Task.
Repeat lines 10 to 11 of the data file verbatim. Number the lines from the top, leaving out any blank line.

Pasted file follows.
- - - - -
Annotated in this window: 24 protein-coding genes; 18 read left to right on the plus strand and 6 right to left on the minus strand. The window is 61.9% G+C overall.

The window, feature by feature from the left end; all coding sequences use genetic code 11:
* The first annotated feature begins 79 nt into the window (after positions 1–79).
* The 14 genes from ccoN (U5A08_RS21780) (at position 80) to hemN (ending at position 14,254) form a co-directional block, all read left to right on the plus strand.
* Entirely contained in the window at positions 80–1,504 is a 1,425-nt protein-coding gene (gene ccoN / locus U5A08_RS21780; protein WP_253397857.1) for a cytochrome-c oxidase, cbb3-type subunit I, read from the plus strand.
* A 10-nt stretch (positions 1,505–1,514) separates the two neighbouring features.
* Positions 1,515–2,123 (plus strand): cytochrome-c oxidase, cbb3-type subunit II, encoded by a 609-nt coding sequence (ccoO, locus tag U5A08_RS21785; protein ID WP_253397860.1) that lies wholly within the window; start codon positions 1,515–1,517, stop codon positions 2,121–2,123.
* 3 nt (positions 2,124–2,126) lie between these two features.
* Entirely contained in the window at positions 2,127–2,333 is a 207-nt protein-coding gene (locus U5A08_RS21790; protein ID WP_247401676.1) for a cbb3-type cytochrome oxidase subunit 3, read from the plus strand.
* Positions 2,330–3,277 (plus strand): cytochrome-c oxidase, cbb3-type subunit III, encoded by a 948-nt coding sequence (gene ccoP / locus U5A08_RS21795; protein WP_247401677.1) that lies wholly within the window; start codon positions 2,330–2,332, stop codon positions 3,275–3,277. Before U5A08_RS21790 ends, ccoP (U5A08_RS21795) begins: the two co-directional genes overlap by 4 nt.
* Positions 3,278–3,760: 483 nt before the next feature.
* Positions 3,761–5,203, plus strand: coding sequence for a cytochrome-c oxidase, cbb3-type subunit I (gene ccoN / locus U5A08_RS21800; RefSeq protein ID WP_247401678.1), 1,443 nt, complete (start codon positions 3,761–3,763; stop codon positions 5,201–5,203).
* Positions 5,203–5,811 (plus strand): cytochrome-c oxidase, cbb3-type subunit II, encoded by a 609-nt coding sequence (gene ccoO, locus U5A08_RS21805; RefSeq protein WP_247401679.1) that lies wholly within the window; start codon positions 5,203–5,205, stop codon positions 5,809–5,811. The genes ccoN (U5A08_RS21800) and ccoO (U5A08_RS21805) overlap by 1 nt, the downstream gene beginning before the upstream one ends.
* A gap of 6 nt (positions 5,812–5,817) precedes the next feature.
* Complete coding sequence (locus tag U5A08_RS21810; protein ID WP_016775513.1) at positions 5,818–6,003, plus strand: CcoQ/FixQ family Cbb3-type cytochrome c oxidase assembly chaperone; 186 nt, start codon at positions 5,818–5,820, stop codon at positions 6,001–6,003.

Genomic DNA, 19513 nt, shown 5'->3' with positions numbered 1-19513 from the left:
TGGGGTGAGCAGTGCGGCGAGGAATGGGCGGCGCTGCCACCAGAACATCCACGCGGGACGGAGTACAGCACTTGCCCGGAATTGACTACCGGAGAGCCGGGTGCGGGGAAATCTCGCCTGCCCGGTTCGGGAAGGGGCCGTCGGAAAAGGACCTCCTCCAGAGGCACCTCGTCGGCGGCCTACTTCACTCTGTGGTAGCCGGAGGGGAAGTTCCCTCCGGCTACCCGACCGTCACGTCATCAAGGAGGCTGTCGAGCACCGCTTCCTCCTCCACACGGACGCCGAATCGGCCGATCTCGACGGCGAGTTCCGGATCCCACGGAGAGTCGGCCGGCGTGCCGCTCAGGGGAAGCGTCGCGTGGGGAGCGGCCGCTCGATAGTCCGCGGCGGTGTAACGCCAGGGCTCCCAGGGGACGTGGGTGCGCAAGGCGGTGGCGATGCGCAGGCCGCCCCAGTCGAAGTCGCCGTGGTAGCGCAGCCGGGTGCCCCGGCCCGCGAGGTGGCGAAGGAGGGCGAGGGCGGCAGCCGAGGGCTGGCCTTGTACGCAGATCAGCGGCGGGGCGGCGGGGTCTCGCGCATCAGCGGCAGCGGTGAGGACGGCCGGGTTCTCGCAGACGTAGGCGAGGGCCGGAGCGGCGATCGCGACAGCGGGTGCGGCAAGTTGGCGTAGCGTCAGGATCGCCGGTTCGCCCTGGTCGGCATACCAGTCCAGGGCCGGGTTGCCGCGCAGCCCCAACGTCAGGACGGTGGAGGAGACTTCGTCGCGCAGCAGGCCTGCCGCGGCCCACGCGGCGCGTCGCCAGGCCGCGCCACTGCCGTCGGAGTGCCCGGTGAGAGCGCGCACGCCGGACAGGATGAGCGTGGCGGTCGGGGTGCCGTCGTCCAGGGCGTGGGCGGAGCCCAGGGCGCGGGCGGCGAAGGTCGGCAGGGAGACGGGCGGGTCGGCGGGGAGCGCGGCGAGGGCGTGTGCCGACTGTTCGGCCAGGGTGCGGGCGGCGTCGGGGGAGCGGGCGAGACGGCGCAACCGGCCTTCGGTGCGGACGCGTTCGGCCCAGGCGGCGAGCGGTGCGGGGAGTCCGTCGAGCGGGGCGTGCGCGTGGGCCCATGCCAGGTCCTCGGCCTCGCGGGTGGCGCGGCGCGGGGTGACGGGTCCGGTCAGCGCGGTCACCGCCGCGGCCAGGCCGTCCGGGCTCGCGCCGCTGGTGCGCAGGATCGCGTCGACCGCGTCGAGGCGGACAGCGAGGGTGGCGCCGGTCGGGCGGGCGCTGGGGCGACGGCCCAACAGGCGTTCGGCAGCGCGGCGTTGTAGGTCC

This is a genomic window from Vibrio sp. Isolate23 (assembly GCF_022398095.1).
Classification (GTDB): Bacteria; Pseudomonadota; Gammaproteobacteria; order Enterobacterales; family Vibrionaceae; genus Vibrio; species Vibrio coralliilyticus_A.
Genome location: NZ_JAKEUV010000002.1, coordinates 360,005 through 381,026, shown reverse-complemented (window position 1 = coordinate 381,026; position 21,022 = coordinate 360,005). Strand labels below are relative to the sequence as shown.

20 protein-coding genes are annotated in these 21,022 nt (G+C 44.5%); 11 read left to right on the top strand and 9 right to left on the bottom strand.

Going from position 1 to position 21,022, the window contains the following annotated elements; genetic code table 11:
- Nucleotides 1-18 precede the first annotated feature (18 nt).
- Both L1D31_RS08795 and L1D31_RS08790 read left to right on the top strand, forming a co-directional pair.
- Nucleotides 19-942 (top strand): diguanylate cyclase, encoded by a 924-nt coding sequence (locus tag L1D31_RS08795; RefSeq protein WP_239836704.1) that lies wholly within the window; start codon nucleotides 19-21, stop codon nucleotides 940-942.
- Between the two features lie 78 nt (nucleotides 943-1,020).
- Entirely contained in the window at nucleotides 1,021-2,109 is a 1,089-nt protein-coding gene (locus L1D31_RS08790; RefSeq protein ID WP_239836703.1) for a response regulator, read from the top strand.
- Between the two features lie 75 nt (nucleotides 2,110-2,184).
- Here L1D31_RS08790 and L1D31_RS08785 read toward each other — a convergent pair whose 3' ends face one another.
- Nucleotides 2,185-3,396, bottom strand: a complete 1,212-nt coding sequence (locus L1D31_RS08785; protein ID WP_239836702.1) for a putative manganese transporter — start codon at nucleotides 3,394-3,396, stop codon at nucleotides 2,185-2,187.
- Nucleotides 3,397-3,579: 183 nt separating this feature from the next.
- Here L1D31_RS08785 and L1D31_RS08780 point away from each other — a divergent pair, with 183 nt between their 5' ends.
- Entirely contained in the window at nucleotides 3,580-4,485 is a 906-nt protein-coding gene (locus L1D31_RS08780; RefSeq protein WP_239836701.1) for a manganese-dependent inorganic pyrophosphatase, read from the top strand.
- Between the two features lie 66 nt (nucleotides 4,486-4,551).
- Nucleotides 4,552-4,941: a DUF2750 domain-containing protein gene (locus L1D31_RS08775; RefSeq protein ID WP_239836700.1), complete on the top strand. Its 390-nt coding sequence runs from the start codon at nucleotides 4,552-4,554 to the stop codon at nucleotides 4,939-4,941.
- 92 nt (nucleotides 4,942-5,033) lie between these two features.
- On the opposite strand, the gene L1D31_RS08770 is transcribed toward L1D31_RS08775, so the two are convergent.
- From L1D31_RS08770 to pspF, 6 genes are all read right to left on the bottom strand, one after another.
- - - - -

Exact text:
* Positions 2,330–3,277 (plus strand): cytochrome-c oxidase, cbb3-type subunit III, encoded by a 948-nt coding sequence (gene ccoP / locus U5A08_RS21795; protein WP_247401677.1) that lies wholly within the window; start codon positions 2,330–2,332, stop codon positions 3,275–3,277. Before U5A08_RS21790 ends, ccoP (U5A08_RS21795) begins: the two co-directional genes overlap by 4 nt.
* Positions 3,278–3,760: 483 nt before the next feature.